Successes and difficulties of the Freedmen’s Bureau

Successes of the Freedmen’s Bureau

  • established 40 hospitals
  • distributed 21 million rations
  • established over 4000 schools from elementary through to college. Nearly a quarter of a million former slaves benefitted from different levels of education
  • helped former slaves legalise marriages, locate lost relatives and assisted black veterans
A coloured engraving showing the issuing of rations to the old and sick at the Freedmen's Bureau in Richmond, Virginia
Issuing rations to the old and sick at the Freedmen's Bureau in Richmond, Virginia. 1866.

Difficulties faced by the Freedmen’s Bureau

  • white Southerners were strongly opposed to it. Racism was very prevalent and they believed that former slaves should not be educated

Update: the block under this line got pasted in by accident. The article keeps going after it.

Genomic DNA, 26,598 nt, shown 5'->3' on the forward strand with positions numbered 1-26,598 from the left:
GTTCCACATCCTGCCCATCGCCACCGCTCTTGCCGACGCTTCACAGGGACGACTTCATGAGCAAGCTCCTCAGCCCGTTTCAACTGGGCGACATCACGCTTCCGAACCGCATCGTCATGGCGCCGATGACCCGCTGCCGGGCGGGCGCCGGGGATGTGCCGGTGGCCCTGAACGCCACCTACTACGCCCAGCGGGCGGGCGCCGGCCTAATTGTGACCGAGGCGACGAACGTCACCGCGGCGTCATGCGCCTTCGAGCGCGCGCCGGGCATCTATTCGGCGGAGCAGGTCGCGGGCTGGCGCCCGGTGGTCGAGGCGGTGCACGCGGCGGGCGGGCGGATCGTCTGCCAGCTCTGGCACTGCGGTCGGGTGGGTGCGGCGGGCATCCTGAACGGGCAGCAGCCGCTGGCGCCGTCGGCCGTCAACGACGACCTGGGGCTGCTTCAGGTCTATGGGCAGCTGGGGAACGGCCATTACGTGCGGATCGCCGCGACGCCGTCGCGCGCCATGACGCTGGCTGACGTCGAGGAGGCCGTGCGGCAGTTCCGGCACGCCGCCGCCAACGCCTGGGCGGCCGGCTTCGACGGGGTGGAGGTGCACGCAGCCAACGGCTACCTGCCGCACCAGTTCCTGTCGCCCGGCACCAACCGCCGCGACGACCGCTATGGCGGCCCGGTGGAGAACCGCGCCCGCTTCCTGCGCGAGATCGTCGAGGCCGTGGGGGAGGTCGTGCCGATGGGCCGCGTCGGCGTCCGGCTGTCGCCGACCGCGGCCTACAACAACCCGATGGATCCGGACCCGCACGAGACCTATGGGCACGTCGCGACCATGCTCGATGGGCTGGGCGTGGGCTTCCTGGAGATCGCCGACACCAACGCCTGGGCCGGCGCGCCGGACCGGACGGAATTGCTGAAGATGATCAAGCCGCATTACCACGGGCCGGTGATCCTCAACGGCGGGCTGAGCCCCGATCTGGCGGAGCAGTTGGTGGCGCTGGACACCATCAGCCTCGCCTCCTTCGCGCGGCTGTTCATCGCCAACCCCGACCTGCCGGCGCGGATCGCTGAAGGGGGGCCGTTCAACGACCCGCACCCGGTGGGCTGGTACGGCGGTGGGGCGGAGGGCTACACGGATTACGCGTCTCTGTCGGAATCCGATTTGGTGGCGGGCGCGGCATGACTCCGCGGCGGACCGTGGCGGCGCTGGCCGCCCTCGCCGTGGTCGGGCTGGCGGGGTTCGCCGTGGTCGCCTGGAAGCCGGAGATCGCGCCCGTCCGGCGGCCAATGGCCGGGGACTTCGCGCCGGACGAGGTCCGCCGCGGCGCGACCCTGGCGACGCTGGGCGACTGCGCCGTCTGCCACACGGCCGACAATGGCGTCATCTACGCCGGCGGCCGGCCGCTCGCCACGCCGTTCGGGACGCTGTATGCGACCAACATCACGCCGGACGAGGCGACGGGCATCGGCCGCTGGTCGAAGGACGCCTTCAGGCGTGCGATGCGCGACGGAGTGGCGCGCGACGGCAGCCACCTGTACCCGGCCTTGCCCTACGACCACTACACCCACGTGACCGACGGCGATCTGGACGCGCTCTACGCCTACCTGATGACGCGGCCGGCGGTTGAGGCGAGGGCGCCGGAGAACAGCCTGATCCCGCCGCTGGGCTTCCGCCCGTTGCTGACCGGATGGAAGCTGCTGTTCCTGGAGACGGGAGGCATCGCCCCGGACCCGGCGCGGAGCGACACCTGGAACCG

• Andrew Johnson (who became president after Lincoln was assassinated) opposed the Bureau - he thought it interfered with individual states' government, and that it gave preferential treatment to a particular group of people
  • the Bureau was underfunded and understaffed. At its peak it had only 900 agents
  • Bureau agents were often intimated or attacked by terrorist organisations like the Ku Klux Klan who resented the fact that they were helping former slaves
  • locals resented the Northern Yankee teachers who came to teach the former slaves
  • much of the confiscated or abandoned land had been given back to the planters
  • the land that the Bureau was left with to distribute to former slaves was often inferior and undesirable
An 1868 engraving from Harper's Bazaar showing a Bureau officer holding back a group of angry whites
An 1868 engraving from Harper's Bazaar showing a Bureau officer holding back a group of angry whites.

In the summer of 1872, Congress responding in part to pressure from the Southern States shut down the Freedmen’s Bureau.